What Is Dry Drowning?

It is a natural instinct for your child to inhale or gulp water when they are panicked and believe they are drowning. Although it is easy to assume the danger is over once they have been rescued, the truth is that parents must be even more vigilant at this time. When a child takes in water through their nose or mouth, it can cause “dry drowning”. 

Dry drowning is a spasm of the airway caused by a child inhaling water through their nose or mouth. The medical term for this is post-immersion syndrome, and it happens when the muscles in a person’s windpipe become constrained in an attempt to protect the lungs from damage. The vocal cords close over the windpipe and cause what is called a “laryngospasm”.  It is called “dry” because water never enters the lungs. Instead when the vocal cords spasm, it prevents not only water, but also oxygen from entering the lungs. In its mildest form, it can cause breathing to become difficult, but it also has the potential to prevent all oxygen flow in or out of the lungs, creating a much more serious situation. Death can occur when the vocal cords do not relax. 

Although it is rare, it is important that parents are aware of the symptoms so they can take the proper precautions. Dry drowning typically sets in less than an hour after a child inhales water and it requires immediate medical attention. 

Some of the symptoms you might notice in a case of dry drowning are:

  • Coughing
  • Difficulty breathing
  • Difficulty speaking
  • Chest pain
  • Irritability
  • Unusual behavior
  • Fatigue 

Be sure to monitor the child carefully after a water scare, since they may not be able to communicate well if they are unable to speak or breathe. If you feel they are showing any of the signs above, call for emergency medical help immediately.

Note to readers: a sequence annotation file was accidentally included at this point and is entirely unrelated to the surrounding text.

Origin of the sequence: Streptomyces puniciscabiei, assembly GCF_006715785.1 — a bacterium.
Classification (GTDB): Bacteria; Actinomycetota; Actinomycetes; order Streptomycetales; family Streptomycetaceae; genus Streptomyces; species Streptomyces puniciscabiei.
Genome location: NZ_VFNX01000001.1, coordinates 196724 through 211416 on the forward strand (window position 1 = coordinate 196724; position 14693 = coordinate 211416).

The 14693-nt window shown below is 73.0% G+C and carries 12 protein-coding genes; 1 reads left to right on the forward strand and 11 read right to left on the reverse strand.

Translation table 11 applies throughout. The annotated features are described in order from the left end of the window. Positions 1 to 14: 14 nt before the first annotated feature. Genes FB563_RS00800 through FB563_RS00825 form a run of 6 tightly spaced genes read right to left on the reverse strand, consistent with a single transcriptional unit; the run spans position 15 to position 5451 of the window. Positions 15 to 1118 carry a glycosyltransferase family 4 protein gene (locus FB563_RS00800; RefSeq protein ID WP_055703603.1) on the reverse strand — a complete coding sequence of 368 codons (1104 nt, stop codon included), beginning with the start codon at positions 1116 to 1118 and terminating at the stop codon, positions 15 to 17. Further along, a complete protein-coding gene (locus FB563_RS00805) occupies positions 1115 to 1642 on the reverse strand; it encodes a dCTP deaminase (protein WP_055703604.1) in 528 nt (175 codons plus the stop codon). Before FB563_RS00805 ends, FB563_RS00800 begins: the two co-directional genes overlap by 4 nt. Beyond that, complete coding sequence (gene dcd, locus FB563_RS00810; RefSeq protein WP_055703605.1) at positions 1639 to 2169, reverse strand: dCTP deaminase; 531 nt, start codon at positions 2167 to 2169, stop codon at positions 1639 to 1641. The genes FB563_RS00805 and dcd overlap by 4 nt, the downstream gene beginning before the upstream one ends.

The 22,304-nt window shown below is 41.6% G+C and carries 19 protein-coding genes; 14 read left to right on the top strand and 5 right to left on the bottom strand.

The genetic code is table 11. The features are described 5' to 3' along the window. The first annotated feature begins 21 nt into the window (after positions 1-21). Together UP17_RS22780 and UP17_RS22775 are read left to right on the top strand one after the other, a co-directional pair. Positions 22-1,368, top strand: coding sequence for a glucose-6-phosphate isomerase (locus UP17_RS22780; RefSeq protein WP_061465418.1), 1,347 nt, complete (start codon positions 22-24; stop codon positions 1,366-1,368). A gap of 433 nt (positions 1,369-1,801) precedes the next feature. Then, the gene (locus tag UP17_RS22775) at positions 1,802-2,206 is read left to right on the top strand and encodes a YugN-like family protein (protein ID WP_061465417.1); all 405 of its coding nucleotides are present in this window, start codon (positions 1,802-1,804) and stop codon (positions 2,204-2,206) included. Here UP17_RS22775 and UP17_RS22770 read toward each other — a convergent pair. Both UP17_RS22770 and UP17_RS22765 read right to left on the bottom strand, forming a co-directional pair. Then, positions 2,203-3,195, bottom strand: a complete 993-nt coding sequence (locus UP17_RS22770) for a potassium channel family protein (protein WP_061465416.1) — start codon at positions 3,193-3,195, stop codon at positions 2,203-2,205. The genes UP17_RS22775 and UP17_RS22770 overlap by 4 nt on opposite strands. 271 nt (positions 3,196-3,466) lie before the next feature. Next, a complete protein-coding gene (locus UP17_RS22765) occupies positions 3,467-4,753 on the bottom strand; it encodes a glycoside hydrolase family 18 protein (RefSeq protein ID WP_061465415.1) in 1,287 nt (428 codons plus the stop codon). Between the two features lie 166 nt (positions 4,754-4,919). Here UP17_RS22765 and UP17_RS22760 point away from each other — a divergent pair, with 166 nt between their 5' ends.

The most important thing you can do during a dry drowning episode is keep yourself and the child quiet and calm. Staying calm can help relax a laryngospasm and ensure the episode passes more quickly.

When the emergency team arrives, they will immediately administer treatment as necessary. This may include resuscitation if the child is unconscious due to lack of oxygen. 

Because of the serious nature of a dry drowning episode, they will be taken to the hospital for observation after the initial treatment. There is still a risk for “secondary drowning” for up to 48 hours after a water incident. Medical professionals may find that a chest X-ray or evaluation by a pulmonary specialist is necessary to determine if there is water in the lungs.

Drowning is one of the leading causes of death in young children. Many drowning deaths do not, however, occur in the water. Minimizing the risk is the most important thing a parent can do for their child. 

It only takes a moment for permanent damage to occur. Even if it seems they were not under the water for long, always take your child to the emergency room after a drowning scare. When children are treated for symptoms of dry drowning immediately, there is a very high probability of recovery with no lasting side effects.